Humans' Sense of Smell is Far More Precise Than We Thought

Illustration for article titled Humans' Sense of Smell is Far More Precise Than We Thought

There is an oft-referenced factoid, reproduced everywhere from websites to textbooks, that the human nose can distinguish between 10,000 smells. But a recent investigation has revealed this under-investigated figure to be off. Like way, way, way off.


Photo Credit: talkingplant via flickr / CC

The actual figure? "On the basis of the results of psychophysical testing, we calculated that humans can discriminate at least 1 trillion olfactory stimuli." That's according to a study led by Rockefeller University's Andreas Keller, the results of which appear in the latest issue of Science.

As the researchers explain, the claim that humans can discriminate 10,000 odors, while rooted in a (very old) study, had never been empirically validated. So Keller and his colleagues set out to test it themselves. Ed Yong explains their process over at NatGeo (emphasis added):

To estimate the bounds of our sense of smell, Keller had to get creative.

He gave volunteers three jars, two of which contained the same smell. Their job was to find the odd one out. The team made the smells from the same pool of 128 ingredients, which were mixed together in groups of 10, 20 or 30. They then paired these mixtures up so that some pairs had no ingredients in common, some were almost identical, and most were somewhere in between. Each volunteer sat through 260 of these discrimination tests.

After crunching the numbers, the team found that when the pairs of mixtures overlapped by less than 51 percent, most of the volunteers could tell the difference between them. And if they overlapped by less than 57 percent, most of them were distinguishable. This means that the average person can tell the difference between 1.7 trillion (that's 1,700,000,000,000) different combinations of 30 ingredients.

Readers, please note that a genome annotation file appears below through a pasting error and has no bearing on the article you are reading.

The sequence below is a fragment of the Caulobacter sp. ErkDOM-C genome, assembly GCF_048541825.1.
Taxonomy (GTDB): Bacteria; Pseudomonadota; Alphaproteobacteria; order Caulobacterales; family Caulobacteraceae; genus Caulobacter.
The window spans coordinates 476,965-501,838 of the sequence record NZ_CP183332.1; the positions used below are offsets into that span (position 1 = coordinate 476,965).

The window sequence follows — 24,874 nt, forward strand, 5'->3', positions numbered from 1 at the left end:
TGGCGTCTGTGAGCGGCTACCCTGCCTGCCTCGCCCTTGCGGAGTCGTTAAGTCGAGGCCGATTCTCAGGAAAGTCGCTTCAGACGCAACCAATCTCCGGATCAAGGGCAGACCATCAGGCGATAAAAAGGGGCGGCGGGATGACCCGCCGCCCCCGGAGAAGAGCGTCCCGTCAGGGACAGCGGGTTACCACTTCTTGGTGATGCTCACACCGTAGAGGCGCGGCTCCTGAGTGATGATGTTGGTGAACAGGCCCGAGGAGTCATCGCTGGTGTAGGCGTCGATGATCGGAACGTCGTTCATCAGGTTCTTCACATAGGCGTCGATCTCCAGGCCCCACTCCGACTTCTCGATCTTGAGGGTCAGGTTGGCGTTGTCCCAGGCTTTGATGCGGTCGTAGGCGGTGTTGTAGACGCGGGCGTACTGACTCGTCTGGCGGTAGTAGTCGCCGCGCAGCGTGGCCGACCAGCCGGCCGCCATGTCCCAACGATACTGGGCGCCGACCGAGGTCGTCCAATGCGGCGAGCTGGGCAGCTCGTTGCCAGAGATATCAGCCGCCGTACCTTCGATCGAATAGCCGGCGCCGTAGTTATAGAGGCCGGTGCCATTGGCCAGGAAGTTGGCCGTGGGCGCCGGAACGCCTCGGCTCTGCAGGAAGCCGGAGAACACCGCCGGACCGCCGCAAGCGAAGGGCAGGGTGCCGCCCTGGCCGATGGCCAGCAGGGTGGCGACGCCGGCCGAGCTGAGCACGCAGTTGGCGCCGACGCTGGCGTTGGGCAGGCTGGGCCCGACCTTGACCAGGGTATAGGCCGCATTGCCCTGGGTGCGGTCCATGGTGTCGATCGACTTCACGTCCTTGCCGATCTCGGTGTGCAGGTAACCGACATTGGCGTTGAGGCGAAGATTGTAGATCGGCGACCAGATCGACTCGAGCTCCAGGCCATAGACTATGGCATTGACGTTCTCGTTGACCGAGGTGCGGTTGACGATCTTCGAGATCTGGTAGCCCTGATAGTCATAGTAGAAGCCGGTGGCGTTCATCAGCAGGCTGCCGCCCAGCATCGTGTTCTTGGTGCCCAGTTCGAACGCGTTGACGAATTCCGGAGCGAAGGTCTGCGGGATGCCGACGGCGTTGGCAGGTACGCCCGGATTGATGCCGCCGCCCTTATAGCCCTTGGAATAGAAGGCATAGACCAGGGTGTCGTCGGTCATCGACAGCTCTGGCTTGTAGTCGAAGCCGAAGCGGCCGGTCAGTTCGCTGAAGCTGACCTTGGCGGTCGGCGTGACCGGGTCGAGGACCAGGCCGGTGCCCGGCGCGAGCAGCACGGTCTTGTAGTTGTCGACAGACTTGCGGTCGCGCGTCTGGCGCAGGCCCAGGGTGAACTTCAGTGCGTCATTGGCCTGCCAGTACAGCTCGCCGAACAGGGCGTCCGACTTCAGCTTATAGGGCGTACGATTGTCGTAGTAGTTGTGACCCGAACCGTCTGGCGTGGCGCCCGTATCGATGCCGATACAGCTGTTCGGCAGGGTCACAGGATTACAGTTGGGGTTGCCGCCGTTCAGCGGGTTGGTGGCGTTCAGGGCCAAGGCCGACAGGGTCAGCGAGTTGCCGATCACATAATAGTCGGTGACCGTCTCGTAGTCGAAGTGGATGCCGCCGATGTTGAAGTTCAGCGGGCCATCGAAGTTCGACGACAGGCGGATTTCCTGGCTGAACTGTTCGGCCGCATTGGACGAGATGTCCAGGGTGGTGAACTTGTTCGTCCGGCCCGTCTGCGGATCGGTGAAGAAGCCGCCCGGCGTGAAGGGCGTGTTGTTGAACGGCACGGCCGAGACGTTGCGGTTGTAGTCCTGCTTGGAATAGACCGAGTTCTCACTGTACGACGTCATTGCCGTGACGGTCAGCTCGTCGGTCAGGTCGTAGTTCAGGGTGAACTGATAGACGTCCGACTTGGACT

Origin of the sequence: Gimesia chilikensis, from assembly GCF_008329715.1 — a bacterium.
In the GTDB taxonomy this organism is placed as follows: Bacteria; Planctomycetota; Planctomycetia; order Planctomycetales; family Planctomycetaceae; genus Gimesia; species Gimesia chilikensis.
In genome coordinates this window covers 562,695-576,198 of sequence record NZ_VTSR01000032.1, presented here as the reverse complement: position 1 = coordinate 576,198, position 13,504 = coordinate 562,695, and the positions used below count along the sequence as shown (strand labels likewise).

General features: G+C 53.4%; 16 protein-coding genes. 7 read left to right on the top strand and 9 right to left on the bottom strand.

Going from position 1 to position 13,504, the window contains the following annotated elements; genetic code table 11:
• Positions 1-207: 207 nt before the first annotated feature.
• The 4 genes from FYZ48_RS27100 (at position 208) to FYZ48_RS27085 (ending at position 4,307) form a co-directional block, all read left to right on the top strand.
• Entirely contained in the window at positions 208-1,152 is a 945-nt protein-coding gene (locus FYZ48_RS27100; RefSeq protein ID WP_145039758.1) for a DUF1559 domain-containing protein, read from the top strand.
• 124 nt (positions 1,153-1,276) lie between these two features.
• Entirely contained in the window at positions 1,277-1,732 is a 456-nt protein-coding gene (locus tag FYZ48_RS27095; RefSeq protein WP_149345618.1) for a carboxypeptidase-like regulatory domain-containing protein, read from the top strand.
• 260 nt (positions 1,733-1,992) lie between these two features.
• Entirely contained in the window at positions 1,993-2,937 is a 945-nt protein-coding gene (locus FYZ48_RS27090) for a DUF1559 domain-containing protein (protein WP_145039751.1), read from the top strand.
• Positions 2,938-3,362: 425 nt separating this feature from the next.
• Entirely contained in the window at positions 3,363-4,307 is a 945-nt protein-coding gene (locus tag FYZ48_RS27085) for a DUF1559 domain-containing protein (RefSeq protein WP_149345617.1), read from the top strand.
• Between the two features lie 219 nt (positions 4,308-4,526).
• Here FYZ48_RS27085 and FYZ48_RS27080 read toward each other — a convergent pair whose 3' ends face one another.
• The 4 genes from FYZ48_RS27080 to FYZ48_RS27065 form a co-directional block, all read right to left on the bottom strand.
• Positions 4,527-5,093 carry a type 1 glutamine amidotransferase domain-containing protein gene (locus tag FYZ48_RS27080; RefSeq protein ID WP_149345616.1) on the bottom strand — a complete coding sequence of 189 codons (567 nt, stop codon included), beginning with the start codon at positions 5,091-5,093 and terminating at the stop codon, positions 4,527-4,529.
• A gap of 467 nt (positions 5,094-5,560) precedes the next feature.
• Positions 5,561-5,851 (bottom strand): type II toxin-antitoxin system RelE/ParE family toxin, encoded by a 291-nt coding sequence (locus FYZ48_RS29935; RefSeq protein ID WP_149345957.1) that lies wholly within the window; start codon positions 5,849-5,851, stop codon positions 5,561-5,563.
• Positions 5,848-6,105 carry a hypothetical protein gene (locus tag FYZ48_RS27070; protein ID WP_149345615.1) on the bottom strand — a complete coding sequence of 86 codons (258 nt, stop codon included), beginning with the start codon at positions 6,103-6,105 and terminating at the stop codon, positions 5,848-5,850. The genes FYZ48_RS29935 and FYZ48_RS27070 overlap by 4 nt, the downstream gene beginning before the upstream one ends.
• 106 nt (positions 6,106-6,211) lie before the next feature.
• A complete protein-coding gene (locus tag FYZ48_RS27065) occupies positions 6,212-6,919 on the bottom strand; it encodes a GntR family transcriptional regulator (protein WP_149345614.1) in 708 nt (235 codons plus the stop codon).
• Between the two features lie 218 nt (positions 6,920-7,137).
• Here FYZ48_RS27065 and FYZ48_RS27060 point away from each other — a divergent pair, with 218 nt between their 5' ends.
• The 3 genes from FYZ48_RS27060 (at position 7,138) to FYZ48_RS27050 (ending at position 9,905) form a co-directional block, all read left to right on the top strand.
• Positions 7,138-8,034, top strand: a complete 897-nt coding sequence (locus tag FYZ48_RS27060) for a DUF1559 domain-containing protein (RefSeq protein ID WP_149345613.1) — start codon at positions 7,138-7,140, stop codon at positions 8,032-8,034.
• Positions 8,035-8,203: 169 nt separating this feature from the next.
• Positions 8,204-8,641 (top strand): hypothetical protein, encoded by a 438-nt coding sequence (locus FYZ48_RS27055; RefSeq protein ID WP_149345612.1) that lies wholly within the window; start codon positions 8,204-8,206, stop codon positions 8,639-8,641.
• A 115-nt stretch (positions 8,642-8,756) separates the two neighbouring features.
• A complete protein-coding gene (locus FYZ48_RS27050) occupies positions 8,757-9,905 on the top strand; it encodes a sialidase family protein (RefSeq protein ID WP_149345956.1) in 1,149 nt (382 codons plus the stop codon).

"It's one of those moments you live for as a scientist: reframing a problem and finding the solution out in left field," says Avery Gilbert, a smell scientist who first tracked down the origins of the spurious 10,000 number.

What's more, Keller and his team conclude that the 1.7-trillion-smell figure is a conservative estimate, and is actually a lower-bound to the limits of human olfactory potential. As the researchers explain:

The actual number of distinguishable olfactory stimuli is likely to be even higher than [1.7-trillion] for three reasons. First, it is currently not known how many odorous moleculres there are or how many of them can be discriminated from others. However, there are considerably more possible odorous molecules than the 128 different components that we used. Second, components can be combined in mixtures of more than 30 components. Third, even mixtures with the same components can be distinguished if the components are mixed at different rations.


For more, check out Yong's piece over at NatGeo, or read the full paper in the latest issue of Science.



I love that this study happened. Hella fascinating.

Just want to point out, since scientists are Debbie Downers, one of the major limitations is the fact that it's a cohort of 26 people. Admittedly, it's a very diverse cohort:

Data from 26 subjects [17 female; median age 30 (range of 20 to 48); 14 Caucasian, 5 African-American, 5 Asian, 2 Other; 4 Hispanic] are included in the analysis presented here.

One of the things that struck me was how wide the range of odor discrimination was between the subjects:

The number of discriminable mixtures with 30 components in one subject of this study is 1.03 × 1028, whereas it is only 7.84 × 107 in another subject (fig. S1).

I would love to see a future study with more people to see whether increased odor discrimination correlates with age/sex/genetics. Would not be surprised if us women are better smellers =P